If we’re looking for comps for Fuller’s rookie year, Greg Jennings’ 2006 campaign comes to mind. Jennings was a small, fast receiver too and snagged just a 43.3% catch rate for 632 yards and three scores. That kind of quiet overall output punctuated by big plays is a good reflection of Fuller’s season this year, as he too was a victim of Osweiler’s horrid inaccuracy and ineffectiveness. On a 16-game pace for just over 700 yards receiving, Fuller missed two games with an injury, but provided a compelling deep threat at times to pair with Hopkins’s possession impact.
In January ADP, Fuller came in at WR37, behind both Josh Doctson and Laquon Treadwell, fellow 2016 rookies who basically redshirted the year. He may slip further this off-season in market value, but will be finding his own NFL footing better and — like Hopkins — cannot possibly be more adversely affected by the passing game here. In only 14 games, he saw over 90 targets; he’ll continue to be a key part of this offense.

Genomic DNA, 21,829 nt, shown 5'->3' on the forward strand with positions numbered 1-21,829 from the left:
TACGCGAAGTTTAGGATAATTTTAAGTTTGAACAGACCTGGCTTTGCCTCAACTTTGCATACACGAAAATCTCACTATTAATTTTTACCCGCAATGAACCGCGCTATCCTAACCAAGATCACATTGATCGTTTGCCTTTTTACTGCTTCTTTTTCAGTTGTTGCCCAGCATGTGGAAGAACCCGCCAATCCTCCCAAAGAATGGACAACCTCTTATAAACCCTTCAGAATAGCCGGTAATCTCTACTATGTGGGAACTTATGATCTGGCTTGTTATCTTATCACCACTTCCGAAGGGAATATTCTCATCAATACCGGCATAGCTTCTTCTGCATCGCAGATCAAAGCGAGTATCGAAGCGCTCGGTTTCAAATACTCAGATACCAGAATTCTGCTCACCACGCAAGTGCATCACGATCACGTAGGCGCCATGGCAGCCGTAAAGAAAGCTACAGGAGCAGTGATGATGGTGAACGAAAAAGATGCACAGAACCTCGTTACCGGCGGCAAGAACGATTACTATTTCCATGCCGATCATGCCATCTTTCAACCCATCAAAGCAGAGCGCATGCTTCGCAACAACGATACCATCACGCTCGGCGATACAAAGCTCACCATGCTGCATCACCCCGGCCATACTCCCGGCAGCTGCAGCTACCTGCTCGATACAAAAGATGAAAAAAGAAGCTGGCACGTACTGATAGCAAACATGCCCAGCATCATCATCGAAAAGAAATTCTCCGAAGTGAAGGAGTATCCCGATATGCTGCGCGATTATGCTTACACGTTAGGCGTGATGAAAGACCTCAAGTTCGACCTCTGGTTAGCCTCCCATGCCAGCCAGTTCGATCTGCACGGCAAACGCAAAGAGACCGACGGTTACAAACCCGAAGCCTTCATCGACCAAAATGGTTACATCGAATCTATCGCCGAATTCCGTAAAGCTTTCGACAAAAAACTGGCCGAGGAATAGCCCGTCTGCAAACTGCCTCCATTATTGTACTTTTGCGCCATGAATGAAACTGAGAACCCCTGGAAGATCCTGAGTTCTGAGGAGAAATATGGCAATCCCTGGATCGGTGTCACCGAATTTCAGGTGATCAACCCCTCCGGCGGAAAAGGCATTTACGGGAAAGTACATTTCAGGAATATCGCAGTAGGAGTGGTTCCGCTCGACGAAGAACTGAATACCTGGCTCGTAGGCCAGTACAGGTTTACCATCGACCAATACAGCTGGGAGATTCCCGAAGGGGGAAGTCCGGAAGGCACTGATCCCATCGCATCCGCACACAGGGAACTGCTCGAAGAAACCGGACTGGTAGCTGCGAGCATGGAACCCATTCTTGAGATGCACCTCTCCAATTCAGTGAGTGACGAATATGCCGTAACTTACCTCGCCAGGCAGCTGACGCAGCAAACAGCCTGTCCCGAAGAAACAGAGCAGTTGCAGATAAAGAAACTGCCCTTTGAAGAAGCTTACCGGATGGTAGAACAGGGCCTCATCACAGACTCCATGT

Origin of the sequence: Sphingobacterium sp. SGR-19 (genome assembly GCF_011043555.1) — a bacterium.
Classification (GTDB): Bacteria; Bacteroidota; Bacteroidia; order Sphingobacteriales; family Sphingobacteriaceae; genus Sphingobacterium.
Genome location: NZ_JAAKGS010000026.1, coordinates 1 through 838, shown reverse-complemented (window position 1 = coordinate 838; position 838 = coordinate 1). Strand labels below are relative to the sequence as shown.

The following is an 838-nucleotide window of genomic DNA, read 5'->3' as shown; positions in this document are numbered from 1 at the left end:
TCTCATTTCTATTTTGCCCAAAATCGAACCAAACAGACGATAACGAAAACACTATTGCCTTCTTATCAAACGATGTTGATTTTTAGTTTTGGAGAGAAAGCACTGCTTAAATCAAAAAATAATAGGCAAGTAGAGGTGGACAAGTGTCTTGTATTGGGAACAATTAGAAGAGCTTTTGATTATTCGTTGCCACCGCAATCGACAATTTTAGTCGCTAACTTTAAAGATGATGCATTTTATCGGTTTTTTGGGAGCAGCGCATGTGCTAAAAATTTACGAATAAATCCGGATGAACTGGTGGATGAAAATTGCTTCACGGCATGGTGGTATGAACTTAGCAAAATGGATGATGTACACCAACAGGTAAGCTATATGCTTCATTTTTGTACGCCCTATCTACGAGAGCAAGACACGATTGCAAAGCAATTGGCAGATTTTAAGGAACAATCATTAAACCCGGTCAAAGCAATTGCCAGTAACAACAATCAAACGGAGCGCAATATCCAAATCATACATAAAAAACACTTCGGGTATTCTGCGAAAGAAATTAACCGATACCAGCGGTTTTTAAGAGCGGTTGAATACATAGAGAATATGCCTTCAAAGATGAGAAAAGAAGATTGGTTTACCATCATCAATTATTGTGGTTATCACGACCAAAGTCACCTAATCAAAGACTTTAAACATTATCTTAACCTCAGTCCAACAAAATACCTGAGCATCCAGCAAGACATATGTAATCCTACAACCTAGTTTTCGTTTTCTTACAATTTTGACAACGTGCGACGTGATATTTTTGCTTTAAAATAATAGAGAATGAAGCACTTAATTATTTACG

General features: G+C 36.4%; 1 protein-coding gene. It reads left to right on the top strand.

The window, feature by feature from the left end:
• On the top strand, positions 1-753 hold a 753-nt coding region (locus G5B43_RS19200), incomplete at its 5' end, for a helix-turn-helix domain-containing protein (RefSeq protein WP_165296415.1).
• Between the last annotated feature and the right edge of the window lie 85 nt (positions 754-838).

I’m old enough to remember when Strong was the cat’s meow, after Houston selected him in the third round of the 2015 NFL Draft. He’s penciled in very lightly as the third wide receiver for 2017, but that’s not a high-powered role in this offense. His stock has taken a huge hit due to poor quarterback play and spending a fair amount of the season on the injury report with a bum ankle, plus his off-field weight and recreational activity issues could prevent him from taking off in the dynasty world soon. Strong falls just outside the top-100 in January ADP.